FAQ – Departmental Life
What is the role of the Advisor?
Advisors oversee students’ registration process in order to make sure that they take their required courses on time and meet the graduation requirements set by the department, the Faculty of Arts and Sciences, and the University. The rules, requirements, and various difficulties of the registration process can sometimes become frustrating. Remember that your advisors are here to help you navigate these, but they do not have the authority to change the graduation requirements or bend the undergraduate regulations. If you have a complicated schedule, you must see your advisor. Please check the academic calendar for the day students are expected to meet their advisors regarding their course schedules.
Once the registration hurdle is over, you can visit your advisor during their office hours to discuss academic and nonacademic issues such as summer school, financial aid, serious health issues, graduate school, career planning etc. Please consult exchange, double major, and certificate program coordinators for questions regarding these options.
Please read the “FAQ-Undergraduate Students” section under the “Registration” tab. This information will be useful throughout your undergraduate education:
You should also be familiar with the Undergraduate Regulations (Lisans Eğitim ve Öğretim Yönetmeliği), which can be found here:
What are Office Hours?
Each professor schedules time outside of class hours to meet with students and discuss the course materials or other related interests of the student. Professors generally announce their office hours at the beginning of each semester. You can also check the weekly schedules on their doors or get an appointment by email.
Professors do not require students to attend office hours. Students can use the office hours to ask questions about course materials, get advice on their course work, ask for further reading etc. Communicating with your professors during office hours will help you resolve problems you might be having in a class, especially if you make a habit of going to office hours well before exams or assignment deadlines. Office hours are not tutoring sessions. You need to go over the course materials and have specific topics to discuss before your visit. Additionally, you can build relationships with professors and enrich your learning experience by sharing your interests in literature, art, and culture. However, please make sure that once you make office hours appointments, you keep them.
What are Departmental Class Representatives?
The class representative is someone who acts as a liaison or connection between a class (i.e. the first years, second years, juniors or seniors) and the faculty of Western Languages and Literatures. For example, if students have an idea or opinion or issue that they would like to communicate to the faculty, the class representative is someone who can be the vehicle for that. Of course, this doesn’t mean that students cannot contact faculty members individually – you are always welcome to contact your professors to communicate with them on a range of issues. This is simply an additional (and collective) vehicle of communication.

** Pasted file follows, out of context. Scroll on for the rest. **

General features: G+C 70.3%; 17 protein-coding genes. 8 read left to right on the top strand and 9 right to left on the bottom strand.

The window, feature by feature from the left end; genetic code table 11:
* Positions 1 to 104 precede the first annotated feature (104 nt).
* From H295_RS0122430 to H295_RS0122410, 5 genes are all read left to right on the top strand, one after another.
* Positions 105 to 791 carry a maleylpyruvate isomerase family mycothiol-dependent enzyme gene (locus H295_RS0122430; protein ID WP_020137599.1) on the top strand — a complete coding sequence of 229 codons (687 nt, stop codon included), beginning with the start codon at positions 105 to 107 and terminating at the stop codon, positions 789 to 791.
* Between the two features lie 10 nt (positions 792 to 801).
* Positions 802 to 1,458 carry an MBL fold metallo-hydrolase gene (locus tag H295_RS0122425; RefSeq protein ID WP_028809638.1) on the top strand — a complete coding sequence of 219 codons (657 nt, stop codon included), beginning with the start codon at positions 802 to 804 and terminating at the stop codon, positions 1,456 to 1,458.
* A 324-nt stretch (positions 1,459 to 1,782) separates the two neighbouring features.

Class representatives are chosen through an election process at the beginning of each academic year. Advisors collect the names of interested candidates during the first couple of weeks of classes and we then invite the students to vote over a 2-day period. Once the class representative is appointed, their email is displayed on the department’s website so that students can contact them when necessary.
What are ÖTK (Öğrenci Temsil Kurulu) Representatives?
ÖTK is the representative body for the undergraduate and graduate students of Boğaziçi University. Just as the departmental class representatives facilitate communication between students and faculty within Western Languages and Literatures, ÖTK facilitates communication between the student body as a whole and the University administration. ÖTK representatives are typically chosen through an election process at the beginning of each year, and each department sends a number of students to represent their particular “constituency”.
What are Student Assistantships?
Each semester, the Department of Western Languages and Literatures puts out a call for undergraduate students who are interested in assisting faculty members with various tasks. These might include helping faculty members with small-scale research assignments like finding images to accompany a power-point lecture or a library search around a particular topic, as well as more daily tasks. These are paid positions and the general understanding is that a student assistant will devote no more than five hours per week to their tasks. A student assistantship is a great way to get to know the process involved in preparing courses or undertaking research projects, as well as a great item for your CV.